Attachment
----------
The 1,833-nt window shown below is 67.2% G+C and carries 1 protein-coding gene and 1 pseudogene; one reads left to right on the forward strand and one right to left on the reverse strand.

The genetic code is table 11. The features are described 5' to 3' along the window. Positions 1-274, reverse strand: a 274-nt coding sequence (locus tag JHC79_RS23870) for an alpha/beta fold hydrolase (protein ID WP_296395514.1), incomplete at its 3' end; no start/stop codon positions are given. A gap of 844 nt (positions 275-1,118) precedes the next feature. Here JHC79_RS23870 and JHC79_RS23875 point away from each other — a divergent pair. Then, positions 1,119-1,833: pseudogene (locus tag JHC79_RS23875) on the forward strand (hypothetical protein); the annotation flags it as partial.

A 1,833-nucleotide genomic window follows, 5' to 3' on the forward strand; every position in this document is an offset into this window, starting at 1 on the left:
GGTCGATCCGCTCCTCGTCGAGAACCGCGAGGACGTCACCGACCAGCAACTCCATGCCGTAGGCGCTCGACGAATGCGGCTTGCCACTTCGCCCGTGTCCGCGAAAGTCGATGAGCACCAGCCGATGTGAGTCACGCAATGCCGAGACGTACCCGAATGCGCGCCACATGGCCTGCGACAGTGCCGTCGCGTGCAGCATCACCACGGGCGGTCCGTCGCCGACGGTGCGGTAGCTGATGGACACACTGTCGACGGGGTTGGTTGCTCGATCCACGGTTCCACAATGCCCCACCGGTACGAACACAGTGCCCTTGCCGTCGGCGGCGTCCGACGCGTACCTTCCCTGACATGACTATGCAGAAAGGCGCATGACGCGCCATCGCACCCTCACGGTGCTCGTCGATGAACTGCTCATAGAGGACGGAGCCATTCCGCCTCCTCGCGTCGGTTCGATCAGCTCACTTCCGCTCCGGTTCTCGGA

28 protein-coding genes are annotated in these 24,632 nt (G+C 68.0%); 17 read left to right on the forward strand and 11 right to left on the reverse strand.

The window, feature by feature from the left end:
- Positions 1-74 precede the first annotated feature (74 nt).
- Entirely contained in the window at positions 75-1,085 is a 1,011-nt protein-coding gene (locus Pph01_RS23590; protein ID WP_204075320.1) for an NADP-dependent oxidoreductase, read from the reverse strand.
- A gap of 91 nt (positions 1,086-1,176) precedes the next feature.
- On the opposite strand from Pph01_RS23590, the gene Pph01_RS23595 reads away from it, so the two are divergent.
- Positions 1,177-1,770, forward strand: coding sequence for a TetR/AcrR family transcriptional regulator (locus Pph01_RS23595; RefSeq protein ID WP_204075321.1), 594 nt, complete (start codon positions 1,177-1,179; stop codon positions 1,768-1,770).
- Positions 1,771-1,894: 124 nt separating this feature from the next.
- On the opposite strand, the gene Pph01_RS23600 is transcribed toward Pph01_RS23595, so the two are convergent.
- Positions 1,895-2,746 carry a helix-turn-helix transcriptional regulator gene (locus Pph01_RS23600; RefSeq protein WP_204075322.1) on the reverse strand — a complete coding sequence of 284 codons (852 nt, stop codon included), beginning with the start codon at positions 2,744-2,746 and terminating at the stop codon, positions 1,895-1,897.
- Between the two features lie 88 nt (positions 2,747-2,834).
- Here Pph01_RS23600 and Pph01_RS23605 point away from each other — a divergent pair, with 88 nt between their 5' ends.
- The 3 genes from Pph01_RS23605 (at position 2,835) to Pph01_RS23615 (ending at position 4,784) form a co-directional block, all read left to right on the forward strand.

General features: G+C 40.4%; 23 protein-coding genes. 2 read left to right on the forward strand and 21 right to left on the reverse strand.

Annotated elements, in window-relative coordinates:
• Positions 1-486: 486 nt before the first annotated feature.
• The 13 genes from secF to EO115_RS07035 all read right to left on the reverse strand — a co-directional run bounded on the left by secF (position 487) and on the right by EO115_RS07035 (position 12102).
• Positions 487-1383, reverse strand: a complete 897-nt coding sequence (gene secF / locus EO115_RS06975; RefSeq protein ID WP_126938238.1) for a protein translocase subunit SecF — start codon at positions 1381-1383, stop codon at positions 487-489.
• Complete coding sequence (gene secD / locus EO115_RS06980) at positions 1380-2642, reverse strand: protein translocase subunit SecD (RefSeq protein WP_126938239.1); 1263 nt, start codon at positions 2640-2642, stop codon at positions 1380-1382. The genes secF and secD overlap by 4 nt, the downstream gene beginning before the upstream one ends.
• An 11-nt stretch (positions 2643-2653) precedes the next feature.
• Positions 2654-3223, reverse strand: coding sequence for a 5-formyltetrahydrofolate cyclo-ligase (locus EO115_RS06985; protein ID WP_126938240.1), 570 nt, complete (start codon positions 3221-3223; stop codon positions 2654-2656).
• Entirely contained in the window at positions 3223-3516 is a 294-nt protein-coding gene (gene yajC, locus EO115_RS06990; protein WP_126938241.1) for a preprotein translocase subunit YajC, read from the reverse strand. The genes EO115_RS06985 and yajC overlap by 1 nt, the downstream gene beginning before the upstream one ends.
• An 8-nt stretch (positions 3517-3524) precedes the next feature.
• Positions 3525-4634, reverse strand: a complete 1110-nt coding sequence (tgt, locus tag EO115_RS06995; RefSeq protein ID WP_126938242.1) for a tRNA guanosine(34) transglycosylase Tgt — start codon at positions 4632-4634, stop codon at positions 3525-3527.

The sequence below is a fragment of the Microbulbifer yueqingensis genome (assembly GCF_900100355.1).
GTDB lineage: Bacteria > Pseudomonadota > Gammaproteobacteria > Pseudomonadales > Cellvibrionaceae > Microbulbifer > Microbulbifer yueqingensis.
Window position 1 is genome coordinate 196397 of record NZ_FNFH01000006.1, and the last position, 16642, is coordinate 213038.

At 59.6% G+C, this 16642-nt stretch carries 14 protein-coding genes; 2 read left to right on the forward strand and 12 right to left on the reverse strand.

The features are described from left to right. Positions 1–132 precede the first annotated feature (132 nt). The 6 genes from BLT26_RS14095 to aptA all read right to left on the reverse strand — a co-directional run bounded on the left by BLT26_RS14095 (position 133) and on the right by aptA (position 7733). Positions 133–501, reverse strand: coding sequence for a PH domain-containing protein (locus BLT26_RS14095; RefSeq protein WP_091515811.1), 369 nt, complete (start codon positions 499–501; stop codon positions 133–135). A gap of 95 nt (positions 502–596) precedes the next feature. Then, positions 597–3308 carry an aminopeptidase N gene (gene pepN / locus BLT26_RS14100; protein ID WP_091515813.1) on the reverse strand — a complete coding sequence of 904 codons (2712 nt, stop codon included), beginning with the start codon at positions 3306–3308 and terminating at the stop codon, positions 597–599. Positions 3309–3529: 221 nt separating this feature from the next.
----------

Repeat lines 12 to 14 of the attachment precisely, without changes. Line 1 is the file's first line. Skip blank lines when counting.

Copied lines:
- Positions 1,771-1,894: 124 nt separating this feature from the next.
- On the opposite strand, the gene Pph01_RS23600 is transcribed toward Pph01_RS23595, so the two are convergent.
- Positions 1,895-2,746 carry a helix-turn-helix transcriptional regulator gene (locus Pph01_RS23600; RefSeq protein WP_204075322.1) on the reverse strand — a complete coding sequence of 284 codons (852 nt, stop codon included), beginning with the start codon at positions 2,744-2,746 and terminating at the stop codon, positions 1,895-1,897.